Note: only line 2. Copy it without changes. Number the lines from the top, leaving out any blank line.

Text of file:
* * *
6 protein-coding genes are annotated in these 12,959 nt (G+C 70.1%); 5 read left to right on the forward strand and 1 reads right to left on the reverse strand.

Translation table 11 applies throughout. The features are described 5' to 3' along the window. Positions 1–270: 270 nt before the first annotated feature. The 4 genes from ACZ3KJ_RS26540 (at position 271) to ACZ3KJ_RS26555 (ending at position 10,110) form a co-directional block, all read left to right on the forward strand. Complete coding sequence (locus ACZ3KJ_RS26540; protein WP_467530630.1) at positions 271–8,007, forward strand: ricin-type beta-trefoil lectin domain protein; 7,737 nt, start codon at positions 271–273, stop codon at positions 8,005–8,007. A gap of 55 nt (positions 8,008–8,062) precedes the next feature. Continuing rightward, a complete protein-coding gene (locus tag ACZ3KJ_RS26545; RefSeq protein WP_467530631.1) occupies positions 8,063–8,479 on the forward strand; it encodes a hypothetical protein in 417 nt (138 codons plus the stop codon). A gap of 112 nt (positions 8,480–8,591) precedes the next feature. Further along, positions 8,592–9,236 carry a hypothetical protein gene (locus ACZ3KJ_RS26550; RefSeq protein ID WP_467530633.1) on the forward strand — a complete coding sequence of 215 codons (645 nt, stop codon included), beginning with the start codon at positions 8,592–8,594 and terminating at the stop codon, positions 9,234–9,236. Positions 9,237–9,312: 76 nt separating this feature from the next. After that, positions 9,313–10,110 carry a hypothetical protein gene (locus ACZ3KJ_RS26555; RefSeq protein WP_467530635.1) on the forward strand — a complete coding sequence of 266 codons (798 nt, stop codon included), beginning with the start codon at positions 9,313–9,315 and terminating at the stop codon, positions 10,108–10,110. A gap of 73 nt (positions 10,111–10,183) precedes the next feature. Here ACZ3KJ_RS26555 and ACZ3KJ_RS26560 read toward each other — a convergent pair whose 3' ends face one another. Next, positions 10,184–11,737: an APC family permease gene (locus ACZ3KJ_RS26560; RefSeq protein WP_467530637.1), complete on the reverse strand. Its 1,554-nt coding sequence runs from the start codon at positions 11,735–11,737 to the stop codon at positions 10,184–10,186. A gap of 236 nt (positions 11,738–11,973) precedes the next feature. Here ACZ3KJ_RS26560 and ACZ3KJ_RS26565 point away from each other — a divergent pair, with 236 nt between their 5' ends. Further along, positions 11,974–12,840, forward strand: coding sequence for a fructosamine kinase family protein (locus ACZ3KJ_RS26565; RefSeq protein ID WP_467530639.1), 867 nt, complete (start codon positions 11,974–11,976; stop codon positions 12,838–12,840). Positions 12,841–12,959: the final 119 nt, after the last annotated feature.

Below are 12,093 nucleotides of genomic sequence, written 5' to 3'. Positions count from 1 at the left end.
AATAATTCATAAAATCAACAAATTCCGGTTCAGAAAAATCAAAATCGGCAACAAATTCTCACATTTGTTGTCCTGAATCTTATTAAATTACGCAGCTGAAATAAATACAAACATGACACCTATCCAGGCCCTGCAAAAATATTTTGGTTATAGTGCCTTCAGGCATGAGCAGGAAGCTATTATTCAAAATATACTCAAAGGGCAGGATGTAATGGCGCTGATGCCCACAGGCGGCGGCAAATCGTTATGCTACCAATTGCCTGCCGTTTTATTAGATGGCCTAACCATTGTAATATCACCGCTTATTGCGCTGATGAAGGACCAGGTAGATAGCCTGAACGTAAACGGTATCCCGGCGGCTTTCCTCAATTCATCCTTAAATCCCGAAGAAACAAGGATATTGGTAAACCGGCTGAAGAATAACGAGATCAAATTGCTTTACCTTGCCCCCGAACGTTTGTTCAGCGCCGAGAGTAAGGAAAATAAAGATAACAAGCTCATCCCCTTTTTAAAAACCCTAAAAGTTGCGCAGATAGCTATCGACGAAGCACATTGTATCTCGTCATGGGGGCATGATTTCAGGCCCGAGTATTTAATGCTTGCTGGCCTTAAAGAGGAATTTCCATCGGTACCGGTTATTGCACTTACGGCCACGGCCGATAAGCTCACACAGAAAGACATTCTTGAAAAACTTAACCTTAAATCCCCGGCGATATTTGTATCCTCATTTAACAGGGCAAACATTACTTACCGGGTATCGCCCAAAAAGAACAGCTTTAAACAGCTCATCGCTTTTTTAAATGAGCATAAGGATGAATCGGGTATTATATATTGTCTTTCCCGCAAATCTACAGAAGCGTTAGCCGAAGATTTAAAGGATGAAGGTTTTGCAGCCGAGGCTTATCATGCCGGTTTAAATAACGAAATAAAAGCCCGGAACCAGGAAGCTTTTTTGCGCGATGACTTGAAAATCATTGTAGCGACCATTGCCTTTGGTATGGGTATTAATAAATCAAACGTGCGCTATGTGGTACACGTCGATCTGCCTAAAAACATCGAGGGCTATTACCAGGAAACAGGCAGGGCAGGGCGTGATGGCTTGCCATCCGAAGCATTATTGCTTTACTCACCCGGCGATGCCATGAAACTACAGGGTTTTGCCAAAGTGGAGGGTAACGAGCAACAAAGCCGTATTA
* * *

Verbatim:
Translation table 11 applies throughout. The features are described 5' to 3' along the window. Positions 1–270: 270 nt before the first annotated feature. The 4 genes from ACZ3KJ_RS26540 (at position 271) to ACZ3KJ_RS26555 (ending at position 10,110) form a co-directional block, all read left to right on the forward strand. Complete coding sequence (locus ACZ3KJ_RS26540; protein WP_467530630.1) at positions 271–8,007, forward strand: ricin-type beta-trefoil lectin domain protein; 7,737 nt, start codon at positions 271–273, stop codon at positions 8,005–8,007. A gap of 55 nt (positions 8,008–8,062) precedes the next feature. Continuing rightward, a complete protein-coding gene (locus tag ACZ3KJ_RS26545; RefSeq protein WP_467530631.1) occupies positions 8,063–8,479 on the forward strand; it encodes a hypothetical protein in 417 nt (138 codons plus the stop codon). A gap of 112 nt (positions 8,480–8,591) precedes the next feature. Further along, positions 8,592–9,236 carry a hypothetical protein gene (locus ACZ3KJ_RS26550; RefSeq protein ID WP_467530633.1) on the forward strand — a complete coding sequence of 215 codons (645 nt, stop codon included), beginning with the start codon at positions 8,592–8,594 and terminating at the stop codon, positions 9,234–9,236. Positions 9,237–9,312: 76 nt separating this feature from the next. After that, positions 9,313–10,110 carry a hypothetical protein gene (locus ACZ3KJ_RS26555; RefSeq protein WP_467530635.1) on the forward strand — a complete coding sequence of 266 codons (798 nt, stop codon included), beginning with the start codon at positions 9,313–9,315 and terminating at the stop codon, positions 10,108–10,110. A gap of 73 nt (positions 10,111–10,183) precedes the next feature. Here ACZ3KJ_RS26555 and ACZ3KJ_RS26560 read toward each other — a convergent pair whose 3' ends face one another. Next, positions 10,184–11,737: an APC family permease gene (locus ACZ3KJ_RS26560; RefSeq protein WP_467530637.1), complete on the reverse strand. Its 1,554-nt coding sequence runs from the start codon at positions 11,735–11,737 to the stop codon at positions 10,184–10,186. A gap of 236 nt (positions 11,738–11,973) precedes the next feature. Here ACZ3KJ_RS26560 and ACZ3KJ_RS26565 point away from each other — a divergent pair, with 236 nt between their 5' ends. Further along, positions 11,974–12,840, forward strand: coding sequence for a fructosamine kinase family protein (locus ACZ3KJ_RS26565; RefSeq protein ID WP_467530639.1), 867 nt, complete (start codon positions 11,974–11,976; stop codon positions 12,838–12,840). Positions 12,841–12,959: the final 119 nt, after the last annotated feature.